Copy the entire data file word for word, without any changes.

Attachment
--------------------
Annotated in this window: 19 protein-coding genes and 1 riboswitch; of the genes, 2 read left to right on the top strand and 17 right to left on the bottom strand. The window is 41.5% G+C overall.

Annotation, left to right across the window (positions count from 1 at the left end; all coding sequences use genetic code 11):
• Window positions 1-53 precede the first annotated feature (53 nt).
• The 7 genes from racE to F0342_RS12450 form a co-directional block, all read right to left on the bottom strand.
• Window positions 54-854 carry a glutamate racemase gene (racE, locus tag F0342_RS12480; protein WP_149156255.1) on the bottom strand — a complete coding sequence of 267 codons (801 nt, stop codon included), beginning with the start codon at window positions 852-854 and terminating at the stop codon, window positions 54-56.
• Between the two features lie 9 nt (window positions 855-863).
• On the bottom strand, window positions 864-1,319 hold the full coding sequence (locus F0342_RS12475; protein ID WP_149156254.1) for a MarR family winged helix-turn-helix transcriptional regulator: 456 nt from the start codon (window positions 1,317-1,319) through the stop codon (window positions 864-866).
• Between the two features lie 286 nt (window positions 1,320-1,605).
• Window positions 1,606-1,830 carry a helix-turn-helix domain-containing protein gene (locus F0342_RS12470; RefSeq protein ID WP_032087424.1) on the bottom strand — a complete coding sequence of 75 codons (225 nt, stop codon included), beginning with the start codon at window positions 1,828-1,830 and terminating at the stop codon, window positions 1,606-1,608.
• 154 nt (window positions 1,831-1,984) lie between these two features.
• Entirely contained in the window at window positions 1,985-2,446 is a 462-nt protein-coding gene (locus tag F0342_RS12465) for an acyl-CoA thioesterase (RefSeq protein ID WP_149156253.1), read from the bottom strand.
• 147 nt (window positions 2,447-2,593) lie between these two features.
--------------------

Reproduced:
Annotated in this window: 19 protein-coding genes and 1 riboswitch; of the genes, 2 read left to right on the top strand and 17 right to left on the bottom strand. The window is 41.5% G+C overall.

Annotation, left to right across the window (positions count from 1 at the left end; all coding sequences use genetic code 11):
• Window positions 1-53 precede the first annotated feature (53 nt).
• The 7 genes from racE to F0342_RS12450 form a co-directional block, all read right to left on the bottom strand.
• Window positions 54-854 carry a glutamate racemase gene (racE, locus tag F0342_RS12480; protein WP_149156255.1) on the bottom strand — a complete coding sequence of 267 codons (801 nt, stop codon included), beginning with the start codon at window positions 852-854 and terminating at the stop codon, window positions 54-56.
• Between the two features lie 9 nt (window positions 855-863).
• On the bottom strand, window positions 864-1,319 hold the full coding sequence (locus F0342_RS12475; protein ID WP_149156254.1) for a MarR family winged helix-turn-helix transcriptional regulator: 456 nt from the start codon (window positions 1,317-1,319) through the stop codon (window positions 864-866).
• Between the two features lie 286 nt (window positions 1,320-1,605).
• Window positions 1,606-1,830 carry a helix-turn-helix domain-containing protein gene (locus F0342_RS12470; RefSeq protein ID WP_032087424.1) on the bottom strand — a complete coding sequence of 75 codons (225 nt, stop codon included), beginning with the start codon at window positions 1,828-1,830 and terminating at the stop codon, window positions 1,606-1,608.
• 154 nt (window positions 1,831-1,984) lie between these two features.
• Entirely contained in the window at window positions 1,985-2,446 is a 462-nt protein-coding gene (locus tag F0342_RS12465) for an acyl-CoA thioesterase (RefSeq protein ID WP_149156253.1), read from the bottom strand.
• 147 nt (window positions 2,447-2,593) lie between these two features.